The current pledge drive runs through the end of this week. The station is drilling into our heads the reasonable argument that if we like the station's programming we ought to help pay for it. The dominant chord struck is celebratory, but there's an undertone of fear and urgency. A note of, if not us, who?
I hear Jerome McDonnell and Shannon Heffernan talking up their station's coverage of education—which damn well deserves all the praise it gets. WBEZ is "killing it" on education, says McDonnell. "We have Linda Lutton because you give us money," says Heffernan. McDonnell chimes in, "Linda's putting gas in her car, going on to all those schools, talking to all those people—that is you paying for it!"
The last day of school—a big, big story because for some 50 schools it was the last day forever—Becky Vevea did most of the reporting and got the same sort of great-reporting-isn't-free treatment. Lutton has been covering education for WBEZ since 2008; about 15 months ago the station scraped some dollars together and added Vevea as a contract employee—a freelancer with portfolio. In the months ahead, one education reporter would simply not be enough. The public school year in Chicago began with a strike. Then Lutton was pulled off her regular assignments to spend most of the fall embedded at Harper High School for the celebrated two-part report broadcast by This American Life in February.
Spring brought the closing of the schools, a simple enough story if reported from Chicago Public Schools headquarters but an overwhelmingly complicated one for Lutton and Vevea, who took their tape recorders into the neighborhoods.
So as I was saying, is the WBEZ pledge drive missing a bet? There's still time to lay the matter bluntly on the line—If you want education coverage of this quality to continue at WBEZ, then dig deep. Because at this moment we don't think we have the budget for it.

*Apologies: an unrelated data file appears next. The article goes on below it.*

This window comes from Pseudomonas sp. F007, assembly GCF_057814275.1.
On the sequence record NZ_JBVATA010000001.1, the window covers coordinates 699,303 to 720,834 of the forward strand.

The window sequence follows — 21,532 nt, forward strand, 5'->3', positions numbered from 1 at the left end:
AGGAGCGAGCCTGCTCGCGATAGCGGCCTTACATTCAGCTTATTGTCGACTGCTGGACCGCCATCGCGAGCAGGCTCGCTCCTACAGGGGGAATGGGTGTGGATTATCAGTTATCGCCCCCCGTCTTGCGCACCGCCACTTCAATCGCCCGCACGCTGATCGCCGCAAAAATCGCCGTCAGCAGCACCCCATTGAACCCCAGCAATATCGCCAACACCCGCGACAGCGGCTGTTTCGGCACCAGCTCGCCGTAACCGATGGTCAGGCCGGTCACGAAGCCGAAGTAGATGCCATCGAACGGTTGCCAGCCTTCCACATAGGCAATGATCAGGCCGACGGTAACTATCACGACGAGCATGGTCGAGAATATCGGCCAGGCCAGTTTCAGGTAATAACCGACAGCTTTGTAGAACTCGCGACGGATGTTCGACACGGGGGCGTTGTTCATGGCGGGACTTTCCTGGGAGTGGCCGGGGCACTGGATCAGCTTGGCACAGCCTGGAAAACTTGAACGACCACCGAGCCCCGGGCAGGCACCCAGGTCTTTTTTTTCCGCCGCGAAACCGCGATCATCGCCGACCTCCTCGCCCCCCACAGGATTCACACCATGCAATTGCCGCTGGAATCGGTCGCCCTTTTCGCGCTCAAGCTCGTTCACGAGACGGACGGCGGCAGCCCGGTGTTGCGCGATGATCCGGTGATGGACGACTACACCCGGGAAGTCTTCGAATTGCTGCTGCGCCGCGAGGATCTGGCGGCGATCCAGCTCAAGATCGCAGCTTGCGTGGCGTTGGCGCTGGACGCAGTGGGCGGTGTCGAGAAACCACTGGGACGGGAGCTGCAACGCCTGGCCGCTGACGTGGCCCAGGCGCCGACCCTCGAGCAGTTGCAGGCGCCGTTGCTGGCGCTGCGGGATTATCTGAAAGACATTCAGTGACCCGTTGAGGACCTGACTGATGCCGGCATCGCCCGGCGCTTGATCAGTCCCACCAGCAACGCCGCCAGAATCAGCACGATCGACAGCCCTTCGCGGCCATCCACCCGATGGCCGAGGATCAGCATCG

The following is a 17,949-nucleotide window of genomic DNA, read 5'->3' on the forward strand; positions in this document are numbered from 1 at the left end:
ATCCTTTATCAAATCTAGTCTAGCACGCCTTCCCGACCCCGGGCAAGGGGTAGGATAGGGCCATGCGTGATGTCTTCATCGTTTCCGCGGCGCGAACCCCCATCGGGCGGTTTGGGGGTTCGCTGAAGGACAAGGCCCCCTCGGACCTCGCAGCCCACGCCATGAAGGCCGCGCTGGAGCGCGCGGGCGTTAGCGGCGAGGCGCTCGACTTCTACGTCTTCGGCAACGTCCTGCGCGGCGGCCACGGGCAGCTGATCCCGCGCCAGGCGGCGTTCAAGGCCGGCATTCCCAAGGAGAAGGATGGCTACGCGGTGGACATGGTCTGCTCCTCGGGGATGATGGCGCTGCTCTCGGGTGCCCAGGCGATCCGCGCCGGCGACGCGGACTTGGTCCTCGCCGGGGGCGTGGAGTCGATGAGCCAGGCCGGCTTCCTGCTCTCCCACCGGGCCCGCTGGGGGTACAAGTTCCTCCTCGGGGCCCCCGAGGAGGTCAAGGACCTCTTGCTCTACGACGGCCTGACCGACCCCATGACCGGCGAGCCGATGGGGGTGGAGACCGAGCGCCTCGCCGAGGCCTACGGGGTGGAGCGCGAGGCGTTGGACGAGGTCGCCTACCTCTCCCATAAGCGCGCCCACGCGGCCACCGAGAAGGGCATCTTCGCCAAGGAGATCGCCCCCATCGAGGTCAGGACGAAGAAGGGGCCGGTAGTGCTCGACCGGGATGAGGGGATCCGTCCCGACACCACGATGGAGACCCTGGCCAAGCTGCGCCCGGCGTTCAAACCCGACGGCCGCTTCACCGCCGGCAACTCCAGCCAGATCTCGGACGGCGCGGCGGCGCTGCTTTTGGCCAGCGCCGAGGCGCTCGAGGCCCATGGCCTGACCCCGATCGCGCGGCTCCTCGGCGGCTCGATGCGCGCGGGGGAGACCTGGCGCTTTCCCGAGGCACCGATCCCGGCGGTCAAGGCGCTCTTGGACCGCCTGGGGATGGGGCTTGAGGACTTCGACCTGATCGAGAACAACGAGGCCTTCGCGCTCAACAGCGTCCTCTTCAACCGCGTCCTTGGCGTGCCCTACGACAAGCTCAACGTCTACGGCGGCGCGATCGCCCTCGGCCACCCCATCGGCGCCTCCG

Last Friday, June 21, the board of Chicago Public Media met on Navy Pier and approved a fiscal 2014 budget that Daniel Ash, Chicago Public Media's vice president of strategic communications, describes as a "growth budget." It doesn't grow much, just 3 percent, but Ash promises there will be no layoffs. Then again, Vevea can't be laid off because she was never technically on staff to begin with. What matters is that she will not be added to the staff as a reporter—or, it appears, kept around in her current contract status. WBEZ has no reporting jobs to fill, and the fiscal 2014 budget, as now conceived, does not create one. But a couple of openings for producer do exist, and I understand that Vevea is being encouraged to apply. If she does she's likely to be hired, because she's so highly valued. And if she's hired—albeit as a producer—she's likely to find herself doing some education reporting while she wears a different hat.
But all of that is hypothetical and roundabout. Something else the board of directors did at their meeting last Friday was read and briefly discuss a letter that Linda Lutton had written them championing the education coverage and warning it was at risk.
Managing editor Sally Eisele "has to make a lot of decisions," Ash told me. "Sally really, really respects what [Vevea's] brought to the table. She's been top-notch. Sally would love to do more than what the budget allows. We have a growth budget, but she'd like to grow more. I'm trying to raise a million dollars."
The future of the education coverage is the subject of a lot of conversation within WBEZ, and what I'm asking is if the public should be cut in on it. If the pitch were altered—from "keep what's wonderful wonderful" to "this is gone unless you give"—would the million be easier to raise? I put the idea to Ash, and he said asking listeners to earmark pledges is something WBEZ does not want to do. "It's a slippery slope," he said. "Every beat in the city room would want the same thing. It's not the most effective way of pitching our services. We want our audience to know it's about the collective."
But the collective is the sum of many parts, and over the past year education has been so central to the affairs of Chicago that it's difficult to imagine a local news report WBEZ listeners would put up with if the education coverage were not superior. For the past year, Lutton and Vevea were the straw that stirred the drink. But maybe it's a matter of perspective. If the station's city room paid less attention to education, some listeners would assume it was simply because the subject had become less important.